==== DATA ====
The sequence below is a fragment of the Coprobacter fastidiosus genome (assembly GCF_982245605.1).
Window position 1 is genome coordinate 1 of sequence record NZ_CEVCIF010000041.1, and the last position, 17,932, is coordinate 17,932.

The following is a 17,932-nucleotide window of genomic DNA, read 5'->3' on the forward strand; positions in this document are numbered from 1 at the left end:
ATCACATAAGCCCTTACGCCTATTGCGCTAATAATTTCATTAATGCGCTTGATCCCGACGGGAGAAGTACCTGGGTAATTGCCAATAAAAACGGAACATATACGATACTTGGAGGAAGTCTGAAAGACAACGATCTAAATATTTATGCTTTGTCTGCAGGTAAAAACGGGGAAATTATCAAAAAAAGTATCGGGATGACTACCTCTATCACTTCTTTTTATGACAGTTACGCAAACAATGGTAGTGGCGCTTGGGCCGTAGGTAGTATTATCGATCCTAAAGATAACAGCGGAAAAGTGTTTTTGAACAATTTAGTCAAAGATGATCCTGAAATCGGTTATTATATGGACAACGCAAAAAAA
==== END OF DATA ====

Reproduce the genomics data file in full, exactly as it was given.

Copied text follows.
The sequence below is a fragment of the Coprobacter fastidiosus genome (assembly GCF_982245605.1).
Window position 1 is genome coordinate 1 of sequence record NZ_CEVCIF010000041.1, and the last position, 17,932, is coordinate 17,932.

The following is a 17,932-nucleotide window of genomic DNA, read 5'->3' on the forward strand; positions in this document are numbered from 1 at the left end:
ATCACATAAGCCCTTACGCCTATTGCGCTAATAATTTCATTAATGCGCTTGATCCCGACGGGAGAAGTACCTGGGTAATTGCCAATAAAAACGGAACATATACGATACTTGGAGGAAGTCTGAAAGACAACGATCTAAATATTTATGCTTTGTCTGCAGGTAAAAACGGGGAAATTATCAAAAAAAGTATCGGGATGACTACCTCTATCACTTCTTTTTATGACAGTTACGCAAACAATGGTAGTGGCGCTTGGGCCGTAGGTAGTATTATCGATCCTAAAGATAACAGCGGAAAAGTGTTTTTGAACAATTTAGTCAAAGATGATCCTGAAATCGGTTATTATATGGACAACGCAAAAAAA